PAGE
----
Moveout inversion of multicomponent data for lower symmetries
Published:January 01, 2011
2011. "Moveout inversion of multicomponent data for lower symmetries", Seismology of Azimuthally Anisotropic Media and Seismic Fracture Characterization, Ilya Tsvankin, Vladimir Grechka
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The results of Chapter 5 demonstrate the benefits of combining P-wave data with reflection moveout of shear or mode-converted waves in parameter estimation for TI media. The advantages of multicomponent velocity analysis are even more crucial for lower-symmetry models described by a larger number of independent anisotropy parameters. This chapter is focused on moveout inversion of wide-azimuth, multi-component data from layered orthorhombic (sections 6.1-6.3) and monoclinic (section 6.4) media.
Velocity model building using PP and PS traveltimes is especially attractive because it does not require shear-wave excitation. We begin the first section by reviewing the properties of reflection moveout of converted waves for models composed of horizontal layers with a horizontal symmetry plane. As demonstrated in Chapter 1, PS traveltimes for such media are reciprocal with respect to the source and receiver positions and can be described by the conventional t2(x2) series. Furthermore, there exists a simple relationship between the NMO ellipses of pure and converted waves which, combined with the generalized Dix differentiation, makes it possible to compute the interval NMO ellipses of the split shear waves S1S1 and S2S2 from PP and PS (PS1 and PS2) data. Then the interval PP- and SS-wave NMO ellipses are inverted for the parameters of orthorhombic or monoclinic layers. This algorithm is tested on multicomponent (PP and PS) physical-modeling data acquired in several azimuthal directions over a block of orthorhombic composite material. The computed symmetry-plane NMO velocities of PP- and SS-waves are combined with the known reflector depth to estimate eight.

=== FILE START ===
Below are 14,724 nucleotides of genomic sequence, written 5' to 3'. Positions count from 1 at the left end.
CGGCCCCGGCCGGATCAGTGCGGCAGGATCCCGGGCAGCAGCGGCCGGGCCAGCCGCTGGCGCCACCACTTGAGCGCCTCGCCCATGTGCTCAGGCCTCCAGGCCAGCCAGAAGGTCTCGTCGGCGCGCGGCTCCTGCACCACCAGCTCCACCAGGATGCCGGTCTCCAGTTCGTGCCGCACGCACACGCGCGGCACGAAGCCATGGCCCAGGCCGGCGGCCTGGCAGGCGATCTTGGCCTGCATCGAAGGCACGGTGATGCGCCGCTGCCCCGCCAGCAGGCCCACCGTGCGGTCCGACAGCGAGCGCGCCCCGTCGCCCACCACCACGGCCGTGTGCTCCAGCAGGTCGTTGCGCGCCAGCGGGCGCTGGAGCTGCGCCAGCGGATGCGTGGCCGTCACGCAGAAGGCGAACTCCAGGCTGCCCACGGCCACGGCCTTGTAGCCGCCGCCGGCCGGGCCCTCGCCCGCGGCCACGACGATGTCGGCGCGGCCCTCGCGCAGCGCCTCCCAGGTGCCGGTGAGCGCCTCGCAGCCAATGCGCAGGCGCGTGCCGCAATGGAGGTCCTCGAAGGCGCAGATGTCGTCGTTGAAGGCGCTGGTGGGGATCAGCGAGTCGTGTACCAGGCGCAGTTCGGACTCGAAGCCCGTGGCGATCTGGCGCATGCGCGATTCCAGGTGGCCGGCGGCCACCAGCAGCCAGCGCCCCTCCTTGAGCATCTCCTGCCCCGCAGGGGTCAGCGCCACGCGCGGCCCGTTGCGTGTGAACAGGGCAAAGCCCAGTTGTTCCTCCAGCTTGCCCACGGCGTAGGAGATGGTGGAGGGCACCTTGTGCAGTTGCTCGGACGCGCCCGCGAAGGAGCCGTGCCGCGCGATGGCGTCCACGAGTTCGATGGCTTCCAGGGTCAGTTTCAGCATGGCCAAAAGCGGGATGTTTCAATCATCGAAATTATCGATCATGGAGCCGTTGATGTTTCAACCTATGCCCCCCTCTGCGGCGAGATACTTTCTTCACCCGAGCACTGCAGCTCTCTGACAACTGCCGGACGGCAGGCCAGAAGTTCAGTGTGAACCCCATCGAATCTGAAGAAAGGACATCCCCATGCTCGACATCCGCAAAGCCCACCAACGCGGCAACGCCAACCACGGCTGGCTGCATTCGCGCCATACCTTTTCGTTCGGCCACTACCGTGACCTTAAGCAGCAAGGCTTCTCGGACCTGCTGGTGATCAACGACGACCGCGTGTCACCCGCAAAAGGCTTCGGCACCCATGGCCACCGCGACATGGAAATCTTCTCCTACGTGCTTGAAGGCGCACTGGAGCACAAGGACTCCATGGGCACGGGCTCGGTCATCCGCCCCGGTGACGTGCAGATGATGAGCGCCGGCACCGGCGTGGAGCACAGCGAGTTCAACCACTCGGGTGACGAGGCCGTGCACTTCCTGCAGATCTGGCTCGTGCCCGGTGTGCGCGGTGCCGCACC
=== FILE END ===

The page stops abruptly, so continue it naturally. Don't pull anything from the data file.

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Seismology of Azimuthally Anisotropic Media and Seismic Fracture Characterization
Traveltimes of reflected waves (reflection moveout) in heterogeneous anisotropic media are usually modeled by multioffset and multiazimuth ray tracing (e.g., Gajewski and Pšenčĺk, 1987). Whereas anisotropic ray-tracing codes are sufficiently fast for forward modeling, their application in moveout inversion requires repeated generation of azimuthally-dependent traveltimes around many common-midpoint (CMP) locations, which makes the inversion procedure extremely time-consuming. Also, purely numerical solutions do not give insight into the influence of anisotropy on reflection traveltimes.
This chapter is devoted to analytic treatment of conventional-spread reflection moveout in anisotropic media. For models with moderate structural complexity and spreadlength-to-depth ratios close to unity, traveltimes in CMP geometry are welldescribed by normal-moveout (NMO) velocity defined in the zero-spread limit (Tsvankin and Thomsen, 1994; Tsvankin, 2005). Even in the presence of nonhyperbolic moveout, NMO velocity (Vnmo) is still responsible for the most stable, conventionaloffset portion of the moveout curve. The description of Vnmo given here provides an analytic basis for moveout inversion, helps evaluate the contribution of the anisotropy parameters to reflection traveltimes, and leads to a significant increase in the efficiency of traveltime modeling/inversion methods.